Banking Laws Amendment Bill 2015

It gives me great pleasure to rise this evening to speak on the Banking Laws Amendment (Unclaimed Money) Bill 2015. This is a very important bill for the savers and the taxpayers of Australia. Under the previous Labor government, over $550 million was raided from 156,000 accounts after Bill Shorten, the then responsible minister, reduced this inactive period for bank accounts from seven years to three years. Effectively, it was the greatest period of bank robbery since Ned Kelly was fandangling around the Victorian bush. This is a good bill because it is on the side of Australian taxpayers and Australian savers. No government should be taking the savings of Australians after such a small period as three years. Returning it to seven years is, I think, an appropriate balance for the taxpayers and savers of Australia.

In May 2014, the government released a discussion paper on potential changes to the unclaimed moneys regime. It requested comments in relation to three particular options. The first option was retaining the status quo of three years that had been brought in by Labor—and that huge cash grab of half a billion dollars in one year alone that I mentioned before. The second option was increasing the period of inactivity to five years. The third option was to return it to a period of seven years. This particular discussion paper also included comments and discussion on related issues, including whether foreign currency accounts should be captured and balancing the privacy requirements with the requirement to publish information on unclaimed moneys and other administrative matters.

In November 2014 the financial system inquiry discussed unclaimed moneys in an appendix to its final report. That report stated:

At present, bank accounts and life insurance policies are deemed to be unclaimed monies and transferred to Government if they are inactive for three years. The present position was changed in 2012, from a longstanding arrangement that required an inactive period of seven years.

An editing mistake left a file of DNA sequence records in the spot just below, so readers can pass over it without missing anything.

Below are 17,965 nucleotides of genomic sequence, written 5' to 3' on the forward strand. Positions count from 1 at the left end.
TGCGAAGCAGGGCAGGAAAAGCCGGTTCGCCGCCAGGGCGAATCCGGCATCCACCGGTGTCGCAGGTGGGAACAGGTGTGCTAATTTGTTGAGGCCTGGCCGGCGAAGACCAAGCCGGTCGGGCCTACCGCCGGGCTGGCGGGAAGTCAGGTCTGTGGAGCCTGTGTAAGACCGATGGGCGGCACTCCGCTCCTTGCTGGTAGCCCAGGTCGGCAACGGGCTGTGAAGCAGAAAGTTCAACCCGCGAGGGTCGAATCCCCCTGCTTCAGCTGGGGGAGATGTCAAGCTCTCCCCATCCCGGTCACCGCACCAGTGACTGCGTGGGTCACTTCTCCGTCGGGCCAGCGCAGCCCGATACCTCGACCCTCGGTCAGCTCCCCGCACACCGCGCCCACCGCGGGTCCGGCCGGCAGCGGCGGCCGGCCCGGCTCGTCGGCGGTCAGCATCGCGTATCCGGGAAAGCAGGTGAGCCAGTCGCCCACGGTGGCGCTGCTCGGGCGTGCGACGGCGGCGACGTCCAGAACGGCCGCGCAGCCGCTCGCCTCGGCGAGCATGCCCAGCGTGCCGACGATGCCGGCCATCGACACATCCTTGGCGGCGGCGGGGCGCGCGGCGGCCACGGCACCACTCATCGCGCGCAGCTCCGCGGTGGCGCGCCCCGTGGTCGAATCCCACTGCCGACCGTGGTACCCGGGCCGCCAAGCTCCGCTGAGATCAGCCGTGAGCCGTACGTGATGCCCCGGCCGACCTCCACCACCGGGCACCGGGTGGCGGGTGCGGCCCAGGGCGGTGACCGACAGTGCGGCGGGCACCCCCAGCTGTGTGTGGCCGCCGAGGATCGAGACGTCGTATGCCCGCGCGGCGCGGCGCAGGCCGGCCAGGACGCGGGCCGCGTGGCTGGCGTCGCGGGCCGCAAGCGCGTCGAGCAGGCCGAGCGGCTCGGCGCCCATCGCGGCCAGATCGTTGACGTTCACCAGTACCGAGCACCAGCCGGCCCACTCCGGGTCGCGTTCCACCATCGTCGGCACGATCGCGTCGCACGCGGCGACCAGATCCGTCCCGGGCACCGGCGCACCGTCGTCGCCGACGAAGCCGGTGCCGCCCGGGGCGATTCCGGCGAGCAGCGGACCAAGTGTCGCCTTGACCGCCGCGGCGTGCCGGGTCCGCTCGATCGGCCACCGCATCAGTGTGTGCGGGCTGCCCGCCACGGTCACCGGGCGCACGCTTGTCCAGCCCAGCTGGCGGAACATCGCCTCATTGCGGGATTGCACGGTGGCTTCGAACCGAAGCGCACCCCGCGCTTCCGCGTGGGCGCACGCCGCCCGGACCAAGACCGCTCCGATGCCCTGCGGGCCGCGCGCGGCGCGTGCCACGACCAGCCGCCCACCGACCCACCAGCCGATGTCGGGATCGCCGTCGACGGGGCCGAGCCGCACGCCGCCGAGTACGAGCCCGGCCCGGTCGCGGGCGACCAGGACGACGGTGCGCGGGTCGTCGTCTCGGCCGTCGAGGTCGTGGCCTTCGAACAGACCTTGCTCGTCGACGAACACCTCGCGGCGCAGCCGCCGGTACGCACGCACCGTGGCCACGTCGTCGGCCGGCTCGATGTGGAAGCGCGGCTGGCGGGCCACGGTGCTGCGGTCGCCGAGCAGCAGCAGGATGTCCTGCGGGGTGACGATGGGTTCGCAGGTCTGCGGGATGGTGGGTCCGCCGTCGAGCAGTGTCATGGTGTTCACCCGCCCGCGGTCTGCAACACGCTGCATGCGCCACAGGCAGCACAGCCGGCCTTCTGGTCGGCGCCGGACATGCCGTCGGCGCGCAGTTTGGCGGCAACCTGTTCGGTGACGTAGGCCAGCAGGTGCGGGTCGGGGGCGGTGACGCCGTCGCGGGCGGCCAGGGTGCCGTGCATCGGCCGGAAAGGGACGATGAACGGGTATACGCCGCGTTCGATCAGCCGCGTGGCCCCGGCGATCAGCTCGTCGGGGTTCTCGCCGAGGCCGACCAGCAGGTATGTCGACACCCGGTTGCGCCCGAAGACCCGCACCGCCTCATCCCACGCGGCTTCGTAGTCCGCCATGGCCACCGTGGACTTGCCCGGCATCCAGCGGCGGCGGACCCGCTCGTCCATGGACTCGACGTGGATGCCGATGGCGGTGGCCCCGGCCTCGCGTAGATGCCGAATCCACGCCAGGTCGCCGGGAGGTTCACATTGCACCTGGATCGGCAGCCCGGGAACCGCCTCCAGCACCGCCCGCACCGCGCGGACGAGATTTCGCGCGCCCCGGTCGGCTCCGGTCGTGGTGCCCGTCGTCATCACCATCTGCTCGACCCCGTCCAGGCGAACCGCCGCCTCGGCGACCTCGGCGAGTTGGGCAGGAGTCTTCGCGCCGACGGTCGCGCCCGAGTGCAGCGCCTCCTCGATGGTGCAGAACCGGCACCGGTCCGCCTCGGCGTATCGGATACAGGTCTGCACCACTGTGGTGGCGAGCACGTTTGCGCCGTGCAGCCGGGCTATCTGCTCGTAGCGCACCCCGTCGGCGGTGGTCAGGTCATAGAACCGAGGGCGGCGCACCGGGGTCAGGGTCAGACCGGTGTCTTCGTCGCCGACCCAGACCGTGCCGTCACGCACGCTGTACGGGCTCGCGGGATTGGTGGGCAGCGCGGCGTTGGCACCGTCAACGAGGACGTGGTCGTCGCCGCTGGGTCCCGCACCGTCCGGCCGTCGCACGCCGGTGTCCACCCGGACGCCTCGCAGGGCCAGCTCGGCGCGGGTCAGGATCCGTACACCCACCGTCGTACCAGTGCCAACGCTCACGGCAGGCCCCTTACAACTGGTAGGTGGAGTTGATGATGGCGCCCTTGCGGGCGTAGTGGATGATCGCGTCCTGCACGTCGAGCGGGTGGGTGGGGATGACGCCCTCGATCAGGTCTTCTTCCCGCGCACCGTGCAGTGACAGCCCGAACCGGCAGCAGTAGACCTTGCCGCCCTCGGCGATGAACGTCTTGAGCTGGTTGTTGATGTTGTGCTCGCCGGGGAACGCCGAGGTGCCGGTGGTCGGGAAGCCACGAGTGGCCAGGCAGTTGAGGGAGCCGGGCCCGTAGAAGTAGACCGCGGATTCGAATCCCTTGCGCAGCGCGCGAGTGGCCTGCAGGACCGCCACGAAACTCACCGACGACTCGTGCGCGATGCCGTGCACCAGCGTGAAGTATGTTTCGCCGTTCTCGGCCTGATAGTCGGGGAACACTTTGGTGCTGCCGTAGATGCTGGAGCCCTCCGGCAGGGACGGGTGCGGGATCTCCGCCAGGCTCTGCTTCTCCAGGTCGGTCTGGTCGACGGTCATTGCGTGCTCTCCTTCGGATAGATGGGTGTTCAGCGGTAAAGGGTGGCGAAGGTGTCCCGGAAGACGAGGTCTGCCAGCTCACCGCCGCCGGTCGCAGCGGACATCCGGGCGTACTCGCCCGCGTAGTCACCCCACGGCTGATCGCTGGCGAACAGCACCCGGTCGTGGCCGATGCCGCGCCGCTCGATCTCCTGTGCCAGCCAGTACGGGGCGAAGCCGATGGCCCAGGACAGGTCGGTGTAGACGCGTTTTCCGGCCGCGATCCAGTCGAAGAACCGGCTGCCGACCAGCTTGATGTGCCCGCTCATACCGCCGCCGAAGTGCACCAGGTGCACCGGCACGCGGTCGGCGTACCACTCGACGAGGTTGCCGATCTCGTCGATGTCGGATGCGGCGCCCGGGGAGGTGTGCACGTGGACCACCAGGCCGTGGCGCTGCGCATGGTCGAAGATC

The Australian Bankers’ Association estimates that reverting to seven years would halve the number of claims. The Inquiry believes Government should act to ensure bank accounts and life insurance policies are deemed unclaimed after seven years of inactivity and that these monies should be held in a separate trust account.

The final report recommended that the government should define bank accounts and life insurance policies as unclaimed moneys if they are inactive for seven years. So, in the 2015-16 budget the government announced that effective from 31 December 2015 it would make a number of changes to the unclaimed moneys provisions in the Banking Act 1959 and the Life Insurance Act. The Banking Laws Amendment (Unclaimed Money) Bill 2015 will amend the Banking Act and the Life Insurance Act to specify that funds in bank accounts and life insurance policies cannot be deemed to be unclaimed and therefore transferred to the Commonwealth until they have been inactive for a period of seven years.

The bill will also introduce secrecy provisions into the Banking Act and the Life Insurance Act to ensure that even under a freedom of information request the particulars of the amount of unclaimed money or the person to whom the money is payable cannot be released to anyone other than the account holder or an agent acting on their behalf. This bill also amends the Banking Act to exempt funds held in foreign currency from the unclaimed money provisions; to exempt funds held by or on behalf of an individual under the age of 18 from unclaimed moneys provisions; to ensure that if an account holder or their agent notifies their financial institution that they would like their account to remain active at any time prior to its transfer to the Commonwealth that this account does not have to be transferred; and to remove the requirement to publish an unclaimed moneys gazette while still ensuring that the Treasurer can make the details of those with unclaimed accounts publicly available in such a manner as the Treasurer determines.